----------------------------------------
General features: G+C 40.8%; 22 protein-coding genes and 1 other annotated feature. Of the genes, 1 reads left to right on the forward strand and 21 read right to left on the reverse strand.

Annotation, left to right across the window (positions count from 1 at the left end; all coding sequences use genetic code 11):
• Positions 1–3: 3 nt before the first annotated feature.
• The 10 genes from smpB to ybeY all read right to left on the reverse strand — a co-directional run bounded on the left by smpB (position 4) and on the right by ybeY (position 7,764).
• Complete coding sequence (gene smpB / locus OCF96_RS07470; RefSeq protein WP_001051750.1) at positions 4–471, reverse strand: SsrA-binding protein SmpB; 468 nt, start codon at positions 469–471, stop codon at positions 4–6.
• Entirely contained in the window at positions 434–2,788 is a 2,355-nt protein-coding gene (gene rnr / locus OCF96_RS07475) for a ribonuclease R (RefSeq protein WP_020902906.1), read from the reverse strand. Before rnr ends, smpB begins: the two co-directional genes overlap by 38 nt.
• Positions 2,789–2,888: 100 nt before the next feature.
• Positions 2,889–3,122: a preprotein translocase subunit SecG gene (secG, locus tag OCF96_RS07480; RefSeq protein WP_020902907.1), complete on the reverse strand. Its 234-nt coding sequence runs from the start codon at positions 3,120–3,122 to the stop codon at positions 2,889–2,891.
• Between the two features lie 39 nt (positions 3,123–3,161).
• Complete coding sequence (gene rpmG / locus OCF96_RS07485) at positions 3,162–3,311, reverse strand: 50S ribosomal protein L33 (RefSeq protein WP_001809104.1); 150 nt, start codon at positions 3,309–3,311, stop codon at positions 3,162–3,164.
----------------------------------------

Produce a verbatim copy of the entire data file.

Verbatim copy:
General features: G+C 40.8%; 22 protein-coding genes and 1 other annotated feature. Of the genes, 1 reads left to right on the forward strand and 21 read right to left on the reverse strand.

Annotation, left to right across the window (positions count from 1 at the left end; all coding sequences use genetic code 11):
• Positions 1–3: 3 nt before the first annotated feature.
• The 10 genes from smpB to ybeY all read right to left on the reverse strand — a co-directional run bounded on the left by smpB (position 4) and on the right by ybeY (position 7,764).
• Complete coding sequence (gene smpB / locus OCF96_RS07470; RefSeq protein WP_001051750.1) at positions 4–471, reverse strand: SsrA-binding protein SmpB; 468 nt, start codon at positions 469–471, stop codon at positions 4–6.
• Entirely contained in the window at positions 434–2,788 is a 2,355-nt protein-coding gene (gene rnr / locus OCF96_RS07475) for a ribonuclease R (RefSeq protein WP_020902906.1), read from the reverse strand. Before rnr ends, smpB begins: the two co-directional genes overlap by 38 nt.
• Positions 2,789–2,888: 100 nt before the next feature.
• Positions 2,889–3,122: a preprotein translocase subunit SecG gene (secG, locus tag OCF96_RS07480; RefSeq protein WP_020902907.1), complete on the reverse strand. Its 234-nt coding sequence runs from the start codon at positions 3,120–3,122 to the stop codon at positions 2,889–2,891.
• Between the two features lie 39 nt (positions 3,123–3,161).
• Complete coding sequence (gene rpmG / locus OCF96_RS07485) at positions 3,162–3,311, reverse strand: 50S ribosomal protein L33 (RefSeq protein WP_001809104.1); 150 nt, start codon at positions 3,309–3,311, stop codon at positions 3,162–3,164.